ABSTRACT: In this paper I study how innovation investment in a software duopoly is affected by the fact that one of the firms is, or might become Open Source. Firms can either be proprietary source (PS) or open source (OS) and have different initial technological levels. An OS firm is a for profit organization whose basic software is OS and it is distributed for free. The OS firm, however, is able to make profits from selling complementary software and, on the cost side, it receives development help from a community of users. I first compare a duopoly composed by two PS firms with a mixed duopoly of a PS and OS firm and I find that a PS duopoly might generate more innovation than a mixed duopoly if the initial technological gap between firms is small. However if this gap is large, a PS duopoly generates less innovation than a mixed duopoly. I then extend the setting to allow PS firms to switch to OS or to remain PS. A PS firm want! s to become OS if it gets behind enough in the technological race against a competitor. I find that the outside option to become OS might soften competition on innovation since the technological leader prefers to reduce his innovation investment to avoid the OS switch of the follower. Therefore, although the switch to OS could generate higher investment levels ex-post it might generate lower investment ex-ante. In this context I find that a government subsidy to OS firms could be potentially harmful for innovation.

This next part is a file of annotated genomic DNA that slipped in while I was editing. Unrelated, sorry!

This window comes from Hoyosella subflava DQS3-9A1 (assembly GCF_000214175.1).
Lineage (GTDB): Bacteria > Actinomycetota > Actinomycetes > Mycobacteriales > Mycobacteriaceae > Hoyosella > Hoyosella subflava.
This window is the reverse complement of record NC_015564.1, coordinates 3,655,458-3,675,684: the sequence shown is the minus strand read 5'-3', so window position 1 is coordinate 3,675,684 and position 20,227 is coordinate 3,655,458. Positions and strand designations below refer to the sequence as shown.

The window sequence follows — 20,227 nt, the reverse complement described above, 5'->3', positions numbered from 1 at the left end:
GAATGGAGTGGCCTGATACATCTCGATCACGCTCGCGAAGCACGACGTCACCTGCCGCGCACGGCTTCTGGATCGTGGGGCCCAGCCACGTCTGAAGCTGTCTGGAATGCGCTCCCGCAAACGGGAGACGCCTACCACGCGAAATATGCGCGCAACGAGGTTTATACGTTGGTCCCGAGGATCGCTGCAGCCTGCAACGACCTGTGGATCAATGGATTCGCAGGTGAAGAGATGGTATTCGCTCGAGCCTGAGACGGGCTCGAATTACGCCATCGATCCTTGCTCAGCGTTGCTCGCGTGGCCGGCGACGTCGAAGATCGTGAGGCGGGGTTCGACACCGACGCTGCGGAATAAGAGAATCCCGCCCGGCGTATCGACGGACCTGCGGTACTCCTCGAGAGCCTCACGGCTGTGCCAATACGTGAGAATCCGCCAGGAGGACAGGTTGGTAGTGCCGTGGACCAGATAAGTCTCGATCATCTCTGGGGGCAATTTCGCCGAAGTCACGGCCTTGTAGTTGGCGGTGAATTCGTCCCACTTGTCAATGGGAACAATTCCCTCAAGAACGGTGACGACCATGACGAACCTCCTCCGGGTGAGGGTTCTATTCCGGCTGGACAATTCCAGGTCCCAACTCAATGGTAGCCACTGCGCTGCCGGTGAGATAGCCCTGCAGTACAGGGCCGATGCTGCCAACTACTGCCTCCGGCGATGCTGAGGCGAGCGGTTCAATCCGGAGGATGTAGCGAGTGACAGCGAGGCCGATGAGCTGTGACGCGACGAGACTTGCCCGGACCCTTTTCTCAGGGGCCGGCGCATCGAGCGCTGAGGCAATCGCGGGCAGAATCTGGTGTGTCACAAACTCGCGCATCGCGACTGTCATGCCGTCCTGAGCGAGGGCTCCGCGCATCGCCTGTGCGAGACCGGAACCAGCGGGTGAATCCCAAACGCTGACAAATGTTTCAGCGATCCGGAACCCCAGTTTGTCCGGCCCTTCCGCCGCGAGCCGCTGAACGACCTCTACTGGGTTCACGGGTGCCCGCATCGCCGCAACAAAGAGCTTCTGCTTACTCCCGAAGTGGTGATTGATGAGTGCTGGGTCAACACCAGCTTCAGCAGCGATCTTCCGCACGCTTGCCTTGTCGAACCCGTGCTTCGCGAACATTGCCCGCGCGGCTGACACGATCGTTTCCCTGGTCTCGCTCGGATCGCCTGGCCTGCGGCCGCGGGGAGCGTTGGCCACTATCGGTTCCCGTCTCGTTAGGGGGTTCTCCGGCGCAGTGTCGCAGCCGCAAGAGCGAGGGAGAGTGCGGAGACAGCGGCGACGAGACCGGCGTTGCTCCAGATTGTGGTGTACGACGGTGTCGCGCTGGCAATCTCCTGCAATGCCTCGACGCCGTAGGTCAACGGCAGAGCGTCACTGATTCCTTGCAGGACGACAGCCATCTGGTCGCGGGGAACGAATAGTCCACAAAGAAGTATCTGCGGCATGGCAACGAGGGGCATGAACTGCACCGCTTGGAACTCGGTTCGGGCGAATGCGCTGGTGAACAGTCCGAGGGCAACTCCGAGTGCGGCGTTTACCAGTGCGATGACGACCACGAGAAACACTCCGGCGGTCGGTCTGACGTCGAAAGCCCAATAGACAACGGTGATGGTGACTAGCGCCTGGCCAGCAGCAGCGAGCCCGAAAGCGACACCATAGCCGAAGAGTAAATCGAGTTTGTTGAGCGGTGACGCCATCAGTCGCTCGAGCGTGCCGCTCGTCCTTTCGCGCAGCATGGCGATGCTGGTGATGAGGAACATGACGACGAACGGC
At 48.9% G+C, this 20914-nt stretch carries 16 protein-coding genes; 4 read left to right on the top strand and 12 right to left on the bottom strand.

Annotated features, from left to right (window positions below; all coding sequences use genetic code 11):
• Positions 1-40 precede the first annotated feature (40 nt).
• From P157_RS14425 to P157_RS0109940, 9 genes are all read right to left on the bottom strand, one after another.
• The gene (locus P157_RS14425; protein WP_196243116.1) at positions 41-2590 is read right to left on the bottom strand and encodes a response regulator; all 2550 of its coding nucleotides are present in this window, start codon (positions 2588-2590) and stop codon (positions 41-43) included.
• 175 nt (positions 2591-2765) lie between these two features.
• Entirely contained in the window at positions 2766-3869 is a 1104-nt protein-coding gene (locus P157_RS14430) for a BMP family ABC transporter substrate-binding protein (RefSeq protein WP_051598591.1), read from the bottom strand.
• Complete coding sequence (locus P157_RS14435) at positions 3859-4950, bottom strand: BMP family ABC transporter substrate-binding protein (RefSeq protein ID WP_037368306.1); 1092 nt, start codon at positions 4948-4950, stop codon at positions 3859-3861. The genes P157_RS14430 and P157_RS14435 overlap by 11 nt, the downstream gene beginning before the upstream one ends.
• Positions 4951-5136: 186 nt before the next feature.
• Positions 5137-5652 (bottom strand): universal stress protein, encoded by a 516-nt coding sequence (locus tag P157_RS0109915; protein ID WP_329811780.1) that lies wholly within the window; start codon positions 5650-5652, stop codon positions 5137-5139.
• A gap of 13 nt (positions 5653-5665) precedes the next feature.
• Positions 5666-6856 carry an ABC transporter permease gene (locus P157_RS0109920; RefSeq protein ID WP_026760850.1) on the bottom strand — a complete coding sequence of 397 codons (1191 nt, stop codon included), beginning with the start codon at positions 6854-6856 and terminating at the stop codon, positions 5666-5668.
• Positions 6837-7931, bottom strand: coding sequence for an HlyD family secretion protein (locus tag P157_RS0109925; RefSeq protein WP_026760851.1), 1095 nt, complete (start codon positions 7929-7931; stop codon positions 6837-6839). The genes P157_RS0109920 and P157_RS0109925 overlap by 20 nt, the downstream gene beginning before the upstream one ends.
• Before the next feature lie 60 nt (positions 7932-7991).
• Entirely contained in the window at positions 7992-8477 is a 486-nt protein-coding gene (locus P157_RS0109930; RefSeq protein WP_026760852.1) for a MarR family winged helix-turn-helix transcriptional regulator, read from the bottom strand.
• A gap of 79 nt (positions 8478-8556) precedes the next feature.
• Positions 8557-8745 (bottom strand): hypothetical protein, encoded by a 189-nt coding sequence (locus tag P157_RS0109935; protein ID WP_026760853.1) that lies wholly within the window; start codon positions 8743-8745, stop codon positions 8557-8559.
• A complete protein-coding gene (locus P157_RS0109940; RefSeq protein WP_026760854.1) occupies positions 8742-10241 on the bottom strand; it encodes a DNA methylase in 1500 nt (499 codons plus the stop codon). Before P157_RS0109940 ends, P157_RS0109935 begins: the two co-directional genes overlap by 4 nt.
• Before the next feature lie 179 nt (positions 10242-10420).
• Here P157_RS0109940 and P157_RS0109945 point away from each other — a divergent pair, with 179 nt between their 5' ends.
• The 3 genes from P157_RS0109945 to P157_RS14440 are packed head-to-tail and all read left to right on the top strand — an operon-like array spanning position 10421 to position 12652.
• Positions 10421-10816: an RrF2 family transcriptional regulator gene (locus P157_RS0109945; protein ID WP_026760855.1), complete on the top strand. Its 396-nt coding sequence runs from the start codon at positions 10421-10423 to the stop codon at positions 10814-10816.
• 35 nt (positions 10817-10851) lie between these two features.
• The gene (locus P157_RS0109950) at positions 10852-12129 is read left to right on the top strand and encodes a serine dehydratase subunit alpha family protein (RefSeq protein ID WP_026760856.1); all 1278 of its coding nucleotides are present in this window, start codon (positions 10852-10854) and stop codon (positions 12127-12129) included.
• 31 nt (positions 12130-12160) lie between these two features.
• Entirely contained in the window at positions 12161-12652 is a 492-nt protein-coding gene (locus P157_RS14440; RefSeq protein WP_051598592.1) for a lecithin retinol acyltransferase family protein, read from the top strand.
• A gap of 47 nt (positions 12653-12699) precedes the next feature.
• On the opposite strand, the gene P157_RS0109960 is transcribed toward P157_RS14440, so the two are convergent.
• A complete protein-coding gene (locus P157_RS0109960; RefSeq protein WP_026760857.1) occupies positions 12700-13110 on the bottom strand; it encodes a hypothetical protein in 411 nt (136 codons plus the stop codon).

November 3, 2009 | Permalink | Comments (0) | TrackBack (0)